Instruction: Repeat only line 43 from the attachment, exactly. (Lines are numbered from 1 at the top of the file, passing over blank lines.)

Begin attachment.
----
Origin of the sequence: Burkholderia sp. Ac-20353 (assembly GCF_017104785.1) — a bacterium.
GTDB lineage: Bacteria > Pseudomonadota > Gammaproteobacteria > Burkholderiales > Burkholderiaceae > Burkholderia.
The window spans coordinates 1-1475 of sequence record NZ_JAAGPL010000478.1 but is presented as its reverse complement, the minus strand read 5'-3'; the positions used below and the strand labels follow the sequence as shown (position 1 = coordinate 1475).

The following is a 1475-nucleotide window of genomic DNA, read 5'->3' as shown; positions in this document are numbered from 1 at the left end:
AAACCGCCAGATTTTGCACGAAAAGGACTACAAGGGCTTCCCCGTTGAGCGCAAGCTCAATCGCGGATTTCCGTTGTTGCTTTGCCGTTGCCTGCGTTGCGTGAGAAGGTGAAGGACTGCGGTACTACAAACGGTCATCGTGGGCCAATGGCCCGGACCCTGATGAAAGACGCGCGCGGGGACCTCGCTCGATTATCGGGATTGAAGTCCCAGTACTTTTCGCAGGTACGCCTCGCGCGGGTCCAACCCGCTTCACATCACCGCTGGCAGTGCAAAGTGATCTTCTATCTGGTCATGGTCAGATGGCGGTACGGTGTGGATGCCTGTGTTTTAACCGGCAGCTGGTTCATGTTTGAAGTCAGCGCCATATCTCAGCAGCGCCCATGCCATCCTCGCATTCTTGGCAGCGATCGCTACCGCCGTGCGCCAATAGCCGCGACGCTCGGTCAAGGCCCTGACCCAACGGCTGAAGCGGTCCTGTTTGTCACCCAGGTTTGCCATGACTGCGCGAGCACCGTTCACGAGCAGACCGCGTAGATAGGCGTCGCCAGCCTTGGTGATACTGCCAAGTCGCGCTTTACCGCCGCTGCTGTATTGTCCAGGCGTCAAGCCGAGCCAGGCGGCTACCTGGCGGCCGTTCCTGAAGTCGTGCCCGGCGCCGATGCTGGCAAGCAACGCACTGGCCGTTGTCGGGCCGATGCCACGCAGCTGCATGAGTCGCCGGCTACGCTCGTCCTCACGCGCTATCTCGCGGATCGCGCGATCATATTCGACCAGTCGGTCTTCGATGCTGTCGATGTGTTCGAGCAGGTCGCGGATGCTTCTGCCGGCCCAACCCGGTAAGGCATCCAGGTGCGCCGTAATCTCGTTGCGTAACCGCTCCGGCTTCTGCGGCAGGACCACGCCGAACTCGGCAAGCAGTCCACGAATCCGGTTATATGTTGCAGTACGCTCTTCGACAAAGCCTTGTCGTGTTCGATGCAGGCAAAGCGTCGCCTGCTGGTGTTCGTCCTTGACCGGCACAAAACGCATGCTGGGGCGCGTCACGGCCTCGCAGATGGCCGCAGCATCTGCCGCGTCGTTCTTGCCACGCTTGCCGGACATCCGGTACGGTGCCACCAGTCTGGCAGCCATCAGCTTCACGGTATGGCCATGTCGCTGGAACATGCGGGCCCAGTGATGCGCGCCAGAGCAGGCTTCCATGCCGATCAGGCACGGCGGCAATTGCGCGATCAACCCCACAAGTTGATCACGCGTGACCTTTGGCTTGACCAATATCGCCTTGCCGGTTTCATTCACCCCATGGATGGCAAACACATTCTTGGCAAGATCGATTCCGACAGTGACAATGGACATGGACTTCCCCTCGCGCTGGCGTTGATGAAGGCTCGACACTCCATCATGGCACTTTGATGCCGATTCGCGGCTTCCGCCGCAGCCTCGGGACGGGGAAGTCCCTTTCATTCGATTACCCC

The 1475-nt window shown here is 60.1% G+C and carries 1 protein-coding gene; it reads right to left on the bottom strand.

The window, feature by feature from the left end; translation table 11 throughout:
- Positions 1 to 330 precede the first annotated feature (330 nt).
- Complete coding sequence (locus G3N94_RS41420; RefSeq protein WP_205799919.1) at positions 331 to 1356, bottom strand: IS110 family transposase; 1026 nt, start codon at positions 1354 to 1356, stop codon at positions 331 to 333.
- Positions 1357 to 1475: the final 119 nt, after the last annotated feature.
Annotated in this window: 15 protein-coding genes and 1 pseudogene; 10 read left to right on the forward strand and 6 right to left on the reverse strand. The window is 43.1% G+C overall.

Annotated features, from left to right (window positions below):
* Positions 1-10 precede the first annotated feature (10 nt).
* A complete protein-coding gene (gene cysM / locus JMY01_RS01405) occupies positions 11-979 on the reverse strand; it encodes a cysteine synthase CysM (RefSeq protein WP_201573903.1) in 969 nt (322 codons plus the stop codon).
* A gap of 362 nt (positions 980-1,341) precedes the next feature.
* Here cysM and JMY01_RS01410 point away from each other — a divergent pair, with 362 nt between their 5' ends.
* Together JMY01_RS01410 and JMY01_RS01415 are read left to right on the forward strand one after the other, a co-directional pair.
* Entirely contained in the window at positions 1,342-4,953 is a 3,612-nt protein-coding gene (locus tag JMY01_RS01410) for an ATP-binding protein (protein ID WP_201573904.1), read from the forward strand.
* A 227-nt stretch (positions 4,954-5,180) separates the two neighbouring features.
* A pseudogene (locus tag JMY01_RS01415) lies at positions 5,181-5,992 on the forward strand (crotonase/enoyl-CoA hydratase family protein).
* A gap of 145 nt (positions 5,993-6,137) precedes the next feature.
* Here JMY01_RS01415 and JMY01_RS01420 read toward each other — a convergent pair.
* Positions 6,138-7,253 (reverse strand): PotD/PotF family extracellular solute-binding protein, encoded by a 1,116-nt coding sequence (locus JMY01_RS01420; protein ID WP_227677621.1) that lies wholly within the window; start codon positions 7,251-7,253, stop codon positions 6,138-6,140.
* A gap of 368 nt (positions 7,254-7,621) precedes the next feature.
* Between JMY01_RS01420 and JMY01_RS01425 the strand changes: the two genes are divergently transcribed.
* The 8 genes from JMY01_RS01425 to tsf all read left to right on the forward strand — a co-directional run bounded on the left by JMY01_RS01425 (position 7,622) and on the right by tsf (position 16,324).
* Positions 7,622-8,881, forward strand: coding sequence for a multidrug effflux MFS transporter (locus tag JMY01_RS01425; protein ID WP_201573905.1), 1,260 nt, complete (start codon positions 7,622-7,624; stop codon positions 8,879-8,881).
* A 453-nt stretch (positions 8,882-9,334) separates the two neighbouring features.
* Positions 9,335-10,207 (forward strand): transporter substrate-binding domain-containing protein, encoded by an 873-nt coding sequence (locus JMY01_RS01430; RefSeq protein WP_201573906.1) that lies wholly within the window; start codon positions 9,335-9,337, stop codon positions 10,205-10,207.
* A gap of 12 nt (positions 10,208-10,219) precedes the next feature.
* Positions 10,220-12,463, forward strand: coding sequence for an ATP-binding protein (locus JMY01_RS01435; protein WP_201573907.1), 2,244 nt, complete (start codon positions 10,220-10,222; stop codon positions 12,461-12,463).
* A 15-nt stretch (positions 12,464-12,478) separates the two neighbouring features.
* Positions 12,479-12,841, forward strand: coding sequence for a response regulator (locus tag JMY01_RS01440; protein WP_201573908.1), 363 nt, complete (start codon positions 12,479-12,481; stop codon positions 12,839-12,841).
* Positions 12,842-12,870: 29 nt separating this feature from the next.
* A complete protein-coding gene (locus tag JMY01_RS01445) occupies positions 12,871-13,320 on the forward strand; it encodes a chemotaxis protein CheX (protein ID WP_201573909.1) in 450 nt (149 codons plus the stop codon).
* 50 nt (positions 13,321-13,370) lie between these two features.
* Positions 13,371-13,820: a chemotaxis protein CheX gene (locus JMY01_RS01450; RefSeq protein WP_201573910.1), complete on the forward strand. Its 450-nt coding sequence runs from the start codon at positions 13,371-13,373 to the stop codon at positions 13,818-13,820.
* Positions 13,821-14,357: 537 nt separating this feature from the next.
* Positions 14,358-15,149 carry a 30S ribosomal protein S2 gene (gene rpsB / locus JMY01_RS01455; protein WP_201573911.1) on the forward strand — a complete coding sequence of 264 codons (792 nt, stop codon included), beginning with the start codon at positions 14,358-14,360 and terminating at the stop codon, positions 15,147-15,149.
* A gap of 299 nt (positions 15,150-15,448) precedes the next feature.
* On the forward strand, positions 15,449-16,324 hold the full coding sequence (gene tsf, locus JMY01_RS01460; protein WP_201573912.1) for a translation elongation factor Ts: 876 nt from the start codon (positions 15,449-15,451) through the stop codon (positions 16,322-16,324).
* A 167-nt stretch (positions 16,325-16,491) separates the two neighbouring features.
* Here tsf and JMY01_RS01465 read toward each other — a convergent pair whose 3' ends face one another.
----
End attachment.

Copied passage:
* Here tsf and JMY01_RS01465 read toward each other — a convergent pair whose 3' ends face one another.